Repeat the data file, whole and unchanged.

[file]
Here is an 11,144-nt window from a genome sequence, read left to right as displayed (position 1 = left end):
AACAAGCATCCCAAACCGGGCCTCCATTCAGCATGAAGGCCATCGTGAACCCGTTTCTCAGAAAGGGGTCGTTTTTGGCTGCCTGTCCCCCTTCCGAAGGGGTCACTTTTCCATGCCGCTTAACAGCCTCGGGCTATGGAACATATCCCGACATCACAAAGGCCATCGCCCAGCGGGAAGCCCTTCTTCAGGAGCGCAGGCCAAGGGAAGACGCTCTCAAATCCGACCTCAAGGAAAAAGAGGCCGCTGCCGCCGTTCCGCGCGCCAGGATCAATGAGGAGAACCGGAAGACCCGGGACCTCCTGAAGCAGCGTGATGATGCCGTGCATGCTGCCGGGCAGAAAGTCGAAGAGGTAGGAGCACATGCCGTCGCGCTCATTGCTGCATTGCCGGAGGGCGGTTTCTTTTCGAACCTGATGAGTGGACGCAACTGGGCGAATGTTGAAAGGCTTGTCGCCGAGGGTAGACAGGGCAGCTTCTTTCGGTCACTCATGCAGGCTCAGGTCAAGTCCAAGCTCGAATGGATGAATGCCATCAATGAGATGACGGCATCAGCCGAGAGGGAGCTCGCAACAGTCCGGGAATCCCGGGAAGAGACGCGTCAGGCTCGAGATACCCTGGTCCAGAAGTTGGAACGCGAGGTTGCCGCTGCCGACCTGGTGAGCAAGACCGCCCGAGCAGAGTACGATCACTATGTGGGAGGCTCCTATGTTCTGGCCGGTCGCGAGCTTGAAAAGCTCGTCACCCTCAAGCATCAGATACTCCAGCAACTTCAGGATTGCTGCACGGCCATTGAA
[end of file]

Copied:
Here is an 11,144-nt window from a genome sequence, read left to right as displayed (position 1 = left end):
AACAAGCATCCCAAACCGGGCCTCCATTCAGCATGAAGGCCATCGTGAACCCGTTTCTCAGAAAGGGGTCGTTTTTGGCTGCCTGTCCCCCTTCCGAAGGGGTCACTTTTCCATGCCGCTTAACAGCCTCGGGCTATGGAACATATCCCGACATCACAAAGGCCATCGCCCAGCGGGAAGCCCTTCTTCAGGAGCGCAGGCCAAGGGAAGACGCTCTCAAATCCGACCTCAAGGAAAAAGAGGCCGCTGCCGCCGTTCCGCGCGCCAGGATCAATGAGGAGAACCGGAAGACCCGGGACCTCCTGAAGCAGCGTGATGATGCCGTGCATGCTGCCGGGCAGAAAGTCGAAGAGGTAGGAGCACATGCCGTCGCGCTCATTGCTGCATTGCCGGAGGGCGGTTTCTTTTCGAACCTGATGAGTGGACGCAACTGGGCGAATGTTGAAAGGCTTGTCGCCGAGGGTAGACAGGGCAGCTTCTTTCGGTCACTCATGCAGGCTCAGGTCAAGTCCAAGCTCGAATGGATGAATGCCATCAATGAGATGACGGCATCAGCCGAGAGGGAGCTCGCAACAGTCCGGGAATCCCGGGAAGAGACGCGTCAGGCTCGAGATACCCTGGTCCAGAAGTTGGAACGCGAGGTTGCCGCTGCCGACCTGGTGAGCAAGACCGCCCGAGCAGAGTACGATCACTATGTGGGAGGCTCCTATGTTCTGGCCGGTCGCGAGCTTGAAAAGCTCGTCACCCTCAAGCATCAGATACTCCAGCAACTTCAGGATTGCTGCACGGCCATTGAA